It’s not that the kids can’t do it. The real problem is that the students are just bored silly and tired of proving what they know and what they can do for a school system that seems completely irrelevant to the life they will lead when they grow up. Don’t get me wrong some just haven’t learned the skills, but a significant number just don’t want to do it.

I sit and watch students taking an ISAT practice test and they don’t care. They work harder on trying to communicate without tipping off the teacher than they do on the actual test.

We are not testing their knowledge or even their ability to do math. What we are doing is proving to our students that school has nothing to do with the real world.

Oh to have the time and freedom to participate in the Flat World Project. To explore or just converse about what we are learning. Instead we fight to keep quite and on task against students who want only to be engaged in something anything.

Today I went to a professional development class focusing on hand-on math for middle school and high school Algebra and Geometry.

Why do authorities like state and federal governments insist on measuring effectiveness through the use of paper and pencil tests while regional offices of education promote teaching hands-on math?

The problem with the paper and pencil tests is that they try to simulate the real world. In so doing they make the world seem stilted and contrived. They are also looking for the right answer, even if there is more than one acceptable way of finding that answer.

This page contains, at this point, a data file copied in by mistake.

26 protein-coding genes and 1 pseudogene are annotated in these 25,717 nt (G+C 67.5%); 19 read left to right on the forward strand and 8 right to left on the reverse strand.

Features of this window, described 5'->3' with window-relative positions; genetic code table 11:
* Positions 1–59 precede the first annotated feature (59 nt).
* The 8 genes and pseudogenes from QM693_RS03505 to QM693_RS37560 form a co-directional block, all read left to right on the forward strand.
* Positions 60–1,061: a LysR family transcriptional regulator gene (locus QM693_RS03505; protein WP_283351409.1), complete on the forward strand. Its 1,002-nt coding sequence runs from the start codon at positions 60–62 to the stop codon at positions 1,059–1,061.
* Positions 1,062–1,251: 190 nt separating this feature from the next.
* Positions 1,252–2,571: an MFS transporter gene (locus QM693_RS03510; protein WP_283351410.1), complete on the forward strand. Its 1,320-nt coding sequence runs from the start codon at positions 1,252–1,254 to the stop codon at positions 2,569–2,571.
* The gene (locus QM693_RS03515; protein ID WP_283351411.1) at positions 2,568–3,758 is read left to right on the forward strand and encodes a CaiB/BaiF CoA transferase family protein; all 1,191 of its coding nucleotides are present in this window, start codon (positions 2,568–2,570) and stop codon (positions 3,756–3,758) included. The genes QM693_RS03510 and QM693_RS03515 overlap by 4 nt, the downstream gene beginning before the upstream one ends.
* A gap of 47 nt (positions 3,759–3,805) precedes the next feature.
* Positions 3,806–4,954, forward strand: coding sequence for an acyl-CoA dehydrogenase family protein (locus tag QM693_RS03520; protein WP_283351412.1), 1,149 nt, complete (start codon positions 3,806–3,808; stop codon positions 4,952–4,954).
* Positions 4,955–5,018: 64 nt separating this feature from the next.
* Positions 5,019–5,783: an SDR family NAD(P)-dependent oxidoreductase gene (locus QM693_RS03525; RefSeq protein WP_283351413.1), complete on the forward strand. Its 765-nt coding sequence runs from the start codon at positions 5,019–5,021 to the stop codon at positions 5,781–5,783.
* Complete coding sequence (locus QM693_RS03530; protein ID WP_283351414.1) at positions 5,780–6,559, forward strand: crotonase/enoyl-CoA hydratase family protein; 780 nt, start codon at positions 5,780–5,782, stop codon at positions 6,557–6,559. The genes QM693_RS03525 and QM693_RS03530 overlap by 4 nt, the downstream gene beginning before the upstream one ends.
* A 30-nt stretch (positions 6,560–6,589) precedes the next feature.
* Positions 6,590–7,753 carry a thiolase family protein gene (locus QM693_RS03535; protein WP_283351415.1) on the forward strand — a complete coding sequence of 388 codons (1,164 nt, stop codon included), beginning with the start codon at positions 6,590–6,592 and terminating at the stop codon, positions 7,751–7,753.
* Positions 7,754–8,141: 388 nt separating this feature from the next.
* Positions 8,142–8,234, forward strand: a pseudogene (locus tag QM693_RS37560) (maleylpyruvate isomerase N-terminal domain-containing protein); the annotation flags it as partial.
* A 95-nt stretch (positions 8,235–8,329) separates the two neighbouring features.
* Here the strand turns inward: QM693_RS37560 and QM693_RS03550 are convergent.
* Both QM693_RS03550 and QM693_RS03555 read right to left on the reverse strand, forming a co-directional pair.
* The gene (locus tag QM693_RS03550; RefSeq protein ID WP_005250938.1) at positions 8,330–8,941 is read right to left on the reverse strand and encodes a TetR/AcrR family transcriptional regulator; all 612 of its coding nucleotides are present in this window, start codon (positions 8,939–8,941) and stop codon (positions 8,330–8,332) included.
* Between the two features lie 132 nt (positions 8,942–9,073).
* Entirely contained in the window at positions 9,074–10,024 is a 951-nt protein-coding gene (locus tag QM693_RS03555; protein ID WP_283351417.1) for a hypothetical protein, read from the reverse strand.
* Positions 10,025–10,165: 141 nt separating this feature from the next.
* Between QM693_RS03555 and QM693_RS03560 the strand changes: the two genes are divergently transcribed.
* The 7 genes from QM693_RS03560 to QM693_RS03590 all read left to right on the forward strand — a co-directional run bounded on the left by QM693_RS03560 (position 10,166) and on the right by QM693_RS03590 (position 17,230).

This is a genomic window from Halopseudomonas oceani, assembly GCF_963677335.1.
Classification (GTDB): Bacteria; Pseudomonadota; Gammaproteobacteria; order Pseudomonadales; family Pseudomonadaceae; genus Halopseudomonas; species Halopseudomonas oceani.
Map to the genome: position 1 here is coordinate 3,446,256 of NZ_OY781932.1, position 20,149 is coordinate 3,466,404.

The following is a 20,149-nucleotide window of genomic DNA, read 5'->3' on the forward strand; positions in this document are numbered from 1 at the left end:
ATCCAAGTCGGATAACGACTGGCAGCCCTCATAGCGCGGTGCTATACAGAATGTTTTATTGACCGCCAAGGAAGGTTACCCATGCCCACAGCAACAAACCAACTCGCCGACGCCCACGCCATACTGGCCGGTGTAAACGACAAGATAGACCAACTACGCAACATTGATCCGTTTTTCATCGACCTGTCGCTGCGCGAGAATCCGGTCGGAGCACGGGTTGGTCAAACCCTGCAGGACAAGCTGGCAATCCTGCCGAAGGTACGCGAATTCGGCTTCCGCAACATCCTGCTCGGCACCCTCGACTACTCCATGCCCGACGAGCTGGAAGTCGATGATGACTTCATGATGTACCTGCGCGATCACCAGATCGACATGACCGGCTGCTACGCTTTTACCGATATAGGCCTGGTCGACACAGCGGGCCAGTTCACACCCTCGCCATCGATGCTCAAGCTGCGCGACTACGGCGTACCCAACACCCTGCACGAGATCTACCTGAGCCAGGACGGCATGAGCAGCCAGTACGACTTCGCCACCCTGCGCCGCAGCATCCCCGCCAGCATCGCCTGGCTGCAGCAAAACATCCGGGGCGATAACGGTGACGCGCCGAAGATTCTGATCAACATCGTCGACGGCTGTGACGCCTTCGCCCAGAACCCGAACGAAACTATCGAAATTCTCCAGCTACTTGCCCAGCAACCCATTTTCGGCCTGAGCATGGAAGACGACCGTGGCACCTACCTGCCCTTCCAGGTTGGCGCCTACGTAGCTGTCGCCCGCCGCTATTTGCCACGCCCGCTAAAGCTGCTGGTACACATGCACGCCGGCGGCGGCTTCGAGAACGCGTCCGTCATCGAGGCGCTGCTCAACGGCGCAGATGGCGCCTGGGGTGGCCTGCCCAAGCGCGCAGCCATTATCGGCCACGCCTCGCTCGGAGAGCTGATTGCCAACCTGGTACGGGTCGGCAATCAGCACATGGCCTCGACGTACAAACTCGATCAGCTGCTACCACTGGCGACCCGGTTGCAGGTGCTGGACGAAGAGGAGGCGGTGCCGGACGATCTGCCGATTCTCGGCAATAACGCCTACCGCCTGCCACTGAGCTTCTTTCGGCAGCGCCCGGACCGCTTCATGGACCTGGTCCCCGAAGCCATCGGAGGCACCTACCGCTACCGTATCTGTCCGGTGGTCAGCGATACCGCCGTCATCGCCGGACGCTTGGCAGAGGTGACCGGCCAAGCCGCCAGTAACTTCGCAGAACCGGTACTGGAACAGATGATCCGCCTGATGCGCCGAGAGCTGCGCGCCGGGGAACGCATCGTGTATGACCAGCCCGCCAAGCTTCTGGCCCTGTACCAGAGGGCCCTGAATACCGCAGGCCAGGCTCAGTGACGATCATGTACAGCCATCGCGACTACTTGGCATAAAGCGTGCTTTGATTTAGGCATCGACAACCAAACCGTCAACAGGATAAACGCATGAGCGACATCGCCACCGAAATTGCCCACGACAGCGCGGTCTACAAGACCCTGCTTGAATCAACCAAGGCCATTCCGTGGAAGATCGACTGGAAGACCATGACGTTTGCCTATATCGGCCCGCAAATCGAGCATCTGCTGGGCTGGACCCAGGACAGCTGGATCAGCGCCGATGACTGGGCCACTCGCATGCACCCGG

With hands-on type of math students solve a puzzle. We all love to solve puzzles, even if some people are better than others at doing so. But like the ISAT tests these hands-on math programs are still a simulation of the real world. In the end it can feel stilted and contrived or at the very minimum students just can’t transfer the skills to another medium.

At the end of the day we want our students to know how and where to apply math concepts to problems in the real world. This means students have to know the concepts and where to apply them, which hands-on math does a great job of teaching. Then students have to know how to solve the process which is the purview of the “traditional” math curriculum.

In the end I think math should start with a hands-on curriculum allowing students a lot of time to explore and discover concepts on their own. But we also need to spend more time debriefing our students, a fatal flaw in many a classroom. We need to take our discoveries and make sure our students understand what they mean and where they are applicable.